Then what I believe are the -- what I believe are the challenges for the future. And I would like to ask and answer a question that I always like to do regarding IPv6. Who are the final users in Internet related to IPv6? We normally say okay, the person that uses this kind of devices, like computers, cell phones and all of this stuff. And I agree, that is wrong. The final users if you are talking about IPv6, for me at least, are the devices, not the persons. So when you ask how many of you use IPv6, one possible question is I don't care. Because if you -- if you're talking about IPv6, I believe it's a relation between, in an Internet of Things scenario, it will be a relation between the things, the cell phones, fridge, computers, light bulb, whatever. It has an IP address and can be connected to the Internet and infrastructure. It doesn't necessarily need the interaction of the -- of a person. What we need to connect doesn't carry through IPv4 or IPv6 or whatever Protocol.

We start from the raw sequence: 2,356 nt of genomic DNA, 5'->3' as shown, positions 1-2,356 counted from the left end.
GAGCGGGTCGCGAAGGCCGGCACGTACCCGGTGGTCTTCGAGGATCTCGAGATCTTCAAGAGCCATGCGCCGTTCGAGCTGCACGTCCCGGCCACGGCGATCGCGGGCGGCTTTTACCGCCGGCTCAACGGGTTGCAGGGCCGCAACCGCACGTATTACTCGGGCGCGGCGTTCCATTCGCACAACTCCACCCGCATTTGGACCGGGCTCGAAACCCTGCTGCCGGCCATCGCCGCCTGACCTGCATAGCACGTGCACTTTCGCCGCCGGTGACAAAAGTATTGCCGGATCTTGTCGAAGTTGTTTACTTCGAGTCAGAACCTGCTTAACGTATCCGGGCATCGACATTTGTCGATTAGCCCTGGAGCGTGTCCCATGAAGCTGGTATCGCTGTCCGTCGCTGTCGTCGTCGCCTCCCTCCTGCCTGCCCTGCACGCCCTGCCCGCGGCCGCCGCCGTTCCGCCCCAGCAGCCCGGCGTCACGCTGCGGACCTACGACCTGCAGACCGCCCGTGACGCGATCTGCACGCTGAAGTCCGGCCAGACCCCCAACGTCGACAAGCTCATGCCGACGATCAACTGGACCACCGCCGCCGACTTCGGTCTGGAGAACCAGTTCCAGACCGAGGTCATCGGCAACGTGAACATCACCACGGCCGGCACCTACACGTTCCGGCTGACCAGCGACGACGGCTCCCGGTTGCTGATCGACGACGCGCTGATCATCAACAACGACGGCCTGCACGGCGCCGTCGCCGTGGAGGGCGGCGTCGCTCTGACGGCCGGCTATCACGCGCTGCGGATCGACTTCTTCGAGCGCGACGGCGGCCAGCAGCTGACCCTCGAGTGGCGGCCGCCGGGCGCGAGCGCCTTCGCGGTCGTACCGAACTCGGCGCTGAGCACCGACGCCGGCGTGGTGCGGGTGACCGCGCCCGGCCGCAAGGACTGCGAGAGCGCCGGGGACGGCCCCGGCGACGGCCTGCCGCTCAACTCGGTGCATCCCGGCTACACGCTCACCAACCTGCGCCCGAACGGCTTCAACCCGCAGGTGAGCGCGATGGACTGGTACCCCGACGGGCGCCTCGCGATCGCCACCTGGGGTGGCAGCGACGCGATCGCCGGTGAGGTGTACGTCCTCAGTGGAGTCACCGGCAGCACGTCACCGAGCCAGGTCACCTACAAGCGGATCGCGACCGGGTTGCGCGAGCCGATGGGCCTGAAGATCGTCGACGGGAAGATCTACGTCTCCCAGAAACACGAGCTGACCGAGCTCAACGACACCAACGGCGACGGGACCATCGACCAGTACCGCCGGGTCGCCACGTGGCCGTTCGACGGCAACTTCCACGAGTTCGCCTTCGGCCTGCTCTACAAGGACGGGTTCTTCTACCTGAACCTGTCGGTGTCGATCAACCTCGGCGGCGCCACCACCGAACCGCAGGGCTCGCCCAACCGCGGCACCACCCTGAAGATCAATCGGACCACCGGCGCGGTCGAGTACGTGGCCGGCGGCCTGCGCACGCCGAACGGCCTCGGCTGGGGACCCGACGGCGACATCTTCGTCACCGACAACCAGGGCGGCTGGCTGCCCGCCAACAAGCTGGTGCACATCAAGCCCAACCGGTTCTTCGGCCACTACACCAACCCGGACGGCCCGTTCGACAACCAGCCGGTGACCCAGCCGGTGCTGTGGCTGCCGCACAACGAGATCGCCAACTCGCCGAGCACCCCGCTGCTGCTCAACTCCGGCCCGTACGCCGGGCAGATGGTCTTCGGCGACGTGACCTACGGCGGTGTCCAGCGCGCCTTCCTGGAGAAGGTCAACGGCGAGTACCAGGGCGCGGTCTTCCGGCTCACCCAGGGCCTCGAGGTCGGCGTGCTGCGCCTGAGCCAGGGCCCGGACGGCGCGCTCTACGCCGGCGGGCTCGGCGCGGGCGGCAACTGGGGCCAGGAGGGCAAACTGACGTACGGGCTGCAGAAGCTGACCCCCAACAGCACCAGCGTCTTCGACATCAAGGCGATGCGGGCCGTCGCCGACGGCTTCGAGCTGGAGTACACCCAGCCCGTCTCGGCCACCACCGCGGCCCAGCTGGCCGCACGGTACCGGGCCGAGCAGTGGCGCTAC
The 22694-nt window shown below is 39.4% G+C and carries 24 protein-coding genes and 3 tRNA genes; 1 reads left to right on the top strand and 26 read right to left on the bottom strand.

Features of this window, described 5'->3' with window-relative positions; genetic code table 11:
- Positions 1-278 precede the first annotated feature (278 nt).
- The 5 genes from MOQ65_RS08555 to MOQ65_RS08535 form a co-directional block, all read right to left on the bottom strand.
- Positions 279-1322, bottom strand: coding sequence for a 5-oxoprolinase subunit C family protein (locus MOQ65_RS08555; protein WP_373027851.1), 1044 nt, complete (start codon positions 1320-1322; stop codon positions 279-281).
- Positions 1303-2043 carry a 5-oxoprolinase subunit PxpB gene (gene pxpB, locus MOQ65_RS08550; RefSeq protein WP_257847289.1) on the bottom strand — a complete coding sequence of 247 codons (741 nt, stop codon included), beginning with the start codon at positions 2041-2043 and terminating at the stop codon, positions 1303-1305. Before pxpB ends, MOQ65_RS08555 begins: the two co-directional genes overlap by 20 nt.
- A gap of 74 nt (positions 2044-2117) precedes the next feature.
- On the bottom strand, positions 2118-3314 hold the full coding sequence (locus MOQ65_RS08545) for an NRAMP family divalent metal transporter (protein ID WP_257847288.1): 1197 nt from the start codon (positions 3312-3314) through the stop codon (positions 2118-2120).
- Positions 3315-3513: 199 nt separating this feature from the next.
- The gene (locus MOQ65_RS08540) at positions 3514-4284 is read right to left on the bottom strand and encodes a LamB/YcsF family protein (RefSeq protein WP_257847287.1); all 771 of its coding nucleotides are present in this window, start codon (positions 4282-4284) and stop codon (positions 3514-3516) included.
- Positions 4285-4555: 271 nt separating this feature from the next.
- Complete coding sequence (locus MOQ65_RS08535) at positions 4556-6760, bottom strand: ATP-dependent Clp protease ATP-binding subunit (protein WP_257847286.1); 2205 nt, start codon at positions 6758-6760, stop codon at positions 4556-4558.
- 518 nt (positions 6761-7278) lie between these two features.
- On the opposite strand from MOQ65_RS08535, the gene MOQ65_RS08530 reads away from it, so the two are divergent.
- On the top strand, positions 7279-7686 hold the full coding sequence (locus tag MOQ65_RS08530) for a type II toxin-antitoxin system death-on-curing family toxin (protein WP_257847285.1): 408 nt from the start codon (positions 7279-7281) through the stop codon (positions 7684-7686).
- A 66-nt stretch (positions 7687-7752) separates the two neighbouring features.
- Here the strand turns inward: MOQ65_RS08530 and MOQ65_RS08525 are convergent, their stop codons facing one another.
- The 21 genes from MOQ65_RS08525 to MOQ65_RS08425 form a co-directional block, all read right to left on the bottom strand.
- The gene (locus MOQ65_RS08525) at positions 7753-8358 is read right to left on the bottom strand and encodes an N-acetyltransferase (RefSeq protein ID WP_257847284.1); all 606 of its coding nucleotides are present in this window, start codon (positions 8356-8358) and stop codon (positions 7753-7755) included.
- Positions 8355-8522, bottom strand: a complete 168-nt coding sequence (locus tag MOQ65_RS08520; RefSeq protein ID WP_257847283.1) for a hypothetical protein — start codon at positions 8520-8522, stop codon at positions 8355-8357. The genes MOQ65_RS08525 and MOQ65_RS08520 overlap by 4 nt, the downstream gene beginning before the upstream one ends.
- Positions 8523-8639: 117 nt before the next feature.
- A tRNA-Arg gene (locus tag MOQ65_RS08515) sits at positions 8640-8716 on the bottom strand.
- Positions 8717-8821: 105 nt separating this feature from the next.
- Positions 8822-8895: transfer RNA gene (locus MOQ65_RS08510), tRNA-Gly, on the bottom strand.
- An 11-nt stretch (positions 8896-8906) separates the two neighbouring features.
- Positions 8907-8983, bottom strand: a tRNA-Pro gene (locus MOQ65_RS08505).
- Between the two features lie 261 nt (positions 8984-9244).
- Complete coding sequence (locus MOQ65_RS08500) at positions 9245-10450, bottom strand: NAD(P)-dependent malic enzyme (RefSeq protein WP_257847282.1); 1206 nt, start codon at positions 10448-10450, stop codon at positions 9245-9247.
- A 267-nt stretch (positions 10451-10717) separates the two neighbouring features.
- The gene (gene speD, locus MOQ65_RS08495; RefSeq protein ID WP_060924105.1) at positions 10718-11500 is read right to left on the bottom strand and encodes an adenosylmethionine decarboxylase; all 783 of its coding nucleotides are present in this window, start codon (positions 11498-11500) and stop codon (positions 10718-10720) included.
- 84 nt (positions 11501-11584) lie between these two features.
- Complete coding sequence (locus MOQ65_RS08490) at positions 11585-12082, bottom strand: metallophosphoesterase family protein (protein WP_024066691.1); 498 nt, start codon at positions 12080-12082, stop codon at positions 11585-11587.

So that leads to one of the main challenges for me, that is the IPv6 deploy in all of these massive use devices, mainly because one of the things I believe is that at first most of the enterprises that build these devices concentrate on transition mechanisms, which is some way of translating to or from IPv6, from IPv4, and all of this stuff, and not concentrating in what we call active IPv6 support. And active IPv6 support, it's also a way -- it's a very, very, very big issue. Because it involves not only the main specification of IPv6 Protocol, but a lot of other Protocols that need to be deployed so that IPv6 can work actively.